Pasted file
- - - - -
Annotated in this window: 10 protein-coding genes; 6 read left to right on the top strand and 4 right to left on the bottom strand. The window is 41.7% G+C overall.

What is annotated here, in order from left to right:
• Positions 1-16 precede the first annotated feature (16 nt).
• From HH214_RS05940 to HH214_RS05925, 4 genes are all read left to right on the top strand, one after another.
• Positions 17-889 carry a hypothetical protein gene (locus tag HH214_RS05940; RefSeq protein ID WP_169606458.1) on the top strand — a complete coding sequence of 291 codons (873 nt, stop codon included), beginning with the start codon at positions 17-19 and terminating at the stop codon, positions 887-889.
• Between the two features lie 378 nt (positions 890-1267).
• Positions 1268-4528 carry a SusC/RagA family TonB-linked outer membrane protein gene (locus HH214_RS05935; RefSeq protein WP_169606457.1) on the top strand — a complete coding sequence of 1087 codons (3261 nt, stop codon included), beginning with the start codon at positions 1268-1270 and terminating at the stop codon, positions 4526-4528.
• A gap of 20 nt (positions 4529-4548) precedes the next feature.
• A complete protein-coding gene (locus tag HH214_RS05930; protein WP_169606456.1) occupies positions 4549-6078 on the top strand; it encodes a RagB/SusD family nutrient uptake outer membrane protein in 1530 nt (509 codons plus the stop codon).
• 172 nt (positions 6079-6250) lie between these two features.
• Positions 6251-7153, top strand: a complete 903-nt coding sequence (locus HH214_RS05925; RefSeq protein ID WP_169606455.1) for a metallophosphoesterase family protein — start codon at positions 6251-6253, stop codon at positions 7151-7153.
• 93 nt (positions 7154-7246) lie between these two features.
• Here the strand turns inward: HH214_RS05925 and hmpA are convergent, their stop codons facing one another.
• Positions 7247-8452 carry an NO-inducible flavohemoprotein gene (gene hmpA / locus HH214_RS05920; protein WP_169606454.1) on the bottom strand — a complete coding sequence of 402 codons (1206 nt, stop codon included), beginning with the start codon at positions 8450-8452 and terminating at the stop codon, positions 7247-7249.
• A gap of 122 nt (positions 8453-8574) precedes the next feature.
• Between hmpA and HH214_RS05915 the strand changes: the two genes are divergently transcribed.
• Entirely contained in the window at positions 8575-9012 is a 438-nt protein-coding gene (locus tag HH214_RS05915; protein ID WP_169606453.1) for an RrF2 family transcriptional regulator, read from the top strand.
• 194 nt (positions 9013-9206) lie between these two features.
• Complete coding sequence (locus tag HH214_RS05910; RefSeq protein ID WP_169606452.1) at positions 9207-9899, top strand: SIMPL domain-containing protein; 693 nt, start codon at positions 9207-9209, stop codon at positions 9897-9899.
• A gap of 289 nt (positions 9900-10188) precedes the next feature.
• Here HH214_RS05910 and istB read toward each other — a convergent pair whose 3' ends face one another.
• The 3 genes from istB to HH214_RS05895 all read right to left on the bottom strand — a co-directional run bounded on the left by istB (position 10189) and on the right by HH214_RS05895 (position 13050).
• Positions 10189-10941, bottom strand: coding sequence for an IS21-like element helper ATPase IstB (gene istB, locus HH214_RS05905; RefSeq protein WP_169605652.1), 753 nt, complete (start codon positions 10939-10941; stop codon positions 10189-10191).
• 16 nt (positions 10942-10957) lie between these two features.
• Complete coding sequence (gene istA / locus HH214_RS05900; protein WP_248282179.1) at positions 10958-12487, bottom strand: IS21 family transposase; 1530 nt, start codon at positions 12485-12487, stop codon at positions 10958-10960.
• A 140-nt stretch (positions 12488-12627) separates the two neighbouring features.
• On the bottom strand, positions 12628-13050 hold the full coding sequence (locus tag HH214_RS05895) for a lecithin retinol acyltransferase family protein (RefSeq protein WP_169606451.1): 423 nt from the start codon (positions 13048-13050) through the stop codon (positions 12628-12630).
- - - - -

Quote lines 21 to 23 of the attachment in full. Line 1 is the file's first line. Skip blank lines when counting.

• Here HH214_RS05910 and istB read toward each other — a convergent pair whose 3' ends face one another.
• The 3 genes from istB to HH214_RS05895 all read right to left on the bottom strand — a co-directional run bounded on the left by istB (position 10189) and on the right by HH214_RS05895 (position 13050).
• Positions 10189-10941, bottom strand: coding sequence for an IS21-like element helper ATPase IstB (gene istB, locus HH214_RS05905; RefSeq protein WP_169605652.1), 753 nt, complete (start codon positions 10939-10941; stop codon positions 10189-10191).